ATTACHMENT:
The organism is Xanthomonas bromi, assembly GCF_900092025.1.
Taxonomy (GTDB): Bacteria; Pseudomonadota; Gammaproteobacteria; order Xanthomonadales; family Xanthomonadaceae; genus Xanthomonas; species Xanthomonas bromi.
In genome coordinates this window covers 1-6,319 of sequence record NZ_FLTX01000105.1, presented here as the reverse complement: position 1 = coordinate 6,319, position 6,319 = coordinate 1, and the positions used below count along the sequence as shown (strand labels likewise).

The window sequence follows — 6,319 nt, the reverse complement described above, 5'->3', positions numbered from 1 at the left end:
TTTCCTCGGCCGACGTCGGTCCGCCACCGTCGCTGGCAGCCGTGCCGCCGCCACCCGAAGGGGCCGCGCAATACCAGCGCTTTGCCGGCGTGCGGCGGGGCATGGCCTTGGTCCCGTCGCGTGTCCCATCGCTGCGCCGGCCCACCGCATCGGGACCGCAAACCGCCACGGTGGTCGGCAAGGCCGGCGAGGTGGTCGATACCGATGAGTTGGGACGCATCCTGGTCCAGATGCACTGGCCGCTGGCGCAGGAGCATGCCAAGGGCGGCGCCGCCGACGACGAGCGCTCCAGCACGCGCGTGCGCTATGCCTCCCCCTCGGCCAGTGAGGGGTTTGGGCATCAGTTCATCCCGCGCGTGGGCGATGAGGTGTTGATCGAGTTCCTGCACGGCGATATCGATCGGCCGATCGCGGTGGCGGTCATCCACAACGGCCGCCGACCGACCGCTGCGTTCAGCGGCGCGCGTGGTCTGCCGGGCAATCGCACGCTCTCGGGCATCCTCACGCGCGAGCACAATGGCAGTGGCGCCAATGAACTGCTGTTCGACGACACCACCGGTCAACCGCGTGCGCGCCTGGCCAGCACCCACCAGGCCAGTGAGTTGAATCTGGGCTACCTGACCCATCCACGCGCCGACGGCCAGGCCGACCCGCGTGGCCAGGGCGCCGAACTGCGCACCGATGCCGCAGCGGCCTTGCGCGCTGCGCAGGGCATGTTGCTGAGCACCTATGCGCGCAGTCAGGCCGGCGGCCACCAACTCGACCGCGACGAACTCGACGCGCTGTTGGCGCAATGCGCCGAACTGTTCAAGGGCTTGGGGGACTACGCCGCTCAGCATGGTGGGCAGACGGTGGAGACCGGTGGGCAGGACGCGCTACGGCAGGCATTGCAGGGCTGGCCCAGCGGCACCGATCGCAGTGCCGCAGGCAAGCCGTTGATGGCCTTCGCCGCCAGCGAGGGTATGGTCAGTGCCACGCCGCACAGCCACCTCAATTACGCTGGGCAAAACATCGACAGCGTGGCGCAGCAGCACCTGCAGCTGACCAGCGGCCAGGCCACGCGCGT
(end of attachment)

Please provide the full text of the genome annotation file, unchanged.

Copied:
The organism is Xanthomonas bromi, assembly GCF_900092025.1.
Taxonomy (GTDB): Bacteria; Pseudomonadota; Gammaproteobacteria; order Xanthomonadales; family Xanthomonadaceae; genus Xanthomonas; species Xanthomonas bromi.
In genome coordinates this window covers 1-6,319 of sequence record NZ_FLTX01000105.1, presented here as the reverse complement: position 1 = coordinate 6,319, position 6,319 = coordinate 1, and the positions used below count along the sequence as shown (strand labels likewise).

The window sequence follows — 6,319 nt, the reverse complement described above, 5'->3', positions numbered from 1 at the left end:
TTTCCTCGGCCGACGTCGGTCCGCCACCGTCGCTGGCAGCCGTGCCGCCGCCACCCGAAGGGGCCGCGCAATACCAGCGCTTTGCCGGCGTGCGGCGGGGCATGGCCTTGGTCCCGTCGCGTGTCCCATCGCTGCGCCGGCCCACCGCATCGGGACCGCAAACCGCCACGGTGGTCGGCAAGGCCGGCGAGGTGGTCGATACCGATGAGTTGGGACGCATCCTGGTCCAGATGCACTGGCCGCTGGCGCAGGAGCATGCCAAGGGCGGCGCCGCCGACGACGAGCGCTCCAGCACGCGCGTGCGCTATGCCTCCCCCTCGGCCAGTGAGGGGTTTGGGCATCAGTTCATCCCGCGCGTGGGCGATGAGGTGTTGATCGAGTTCCTGCACGGCGATATCGATCGGCCGATCGCGGTGGCGGTCATCCACAACGGCCGCCGACCGACCGCTGCGTTCAGCGGCGCGCGTGGTCTGCCGGGCAATCGCACGCTCTCGGGCATCCTCACGCGCGAGCACAATGGCAGTGGCGCCAATGAACTGCTGTTCGACGACACCACCGGTCAACCGCGTGCGCGCCTGGCCAGCACCCACCAGGCCAGTGAGTTGAATCTGGGCTACCTGACCCATCCACGCGCCGACGGCCAGGCCGACCCGCGTGGCCAGGGCGCCGAACTGCGCACCGATGCCGCAGCGGCCTTGCGCGCTGCGCAGGGCATGTTGCTGAGCACCTATGCGCGCAGTCAGGCCGGCGGCCACCAACTCGACCGCGACGAACTCGACGCGCTGTTGGCGCAATGCGCCGAACTGTTCAAGGGCTTGGGGGACTACGCCGCTCAGCATGGTGGGCAGACGGTGGAGACCGGTGGGCAGGACGCGCTACGGCAGGCATTGCAGGGCTGGCCCAGCGGCACCGATCGCAGTGCCGCAGGCAAGCCGTTGATGGCCTTCGCCGCCAGCGAGGGTATGGTCAGTGCCACGCCGCACAGCCACCTCAATTACGCTGGGCAAAACATCGACAGCGTGGCGCAGCAGCACCTGCAGCTGACCAGCGGCCAGGCCACGCGCGT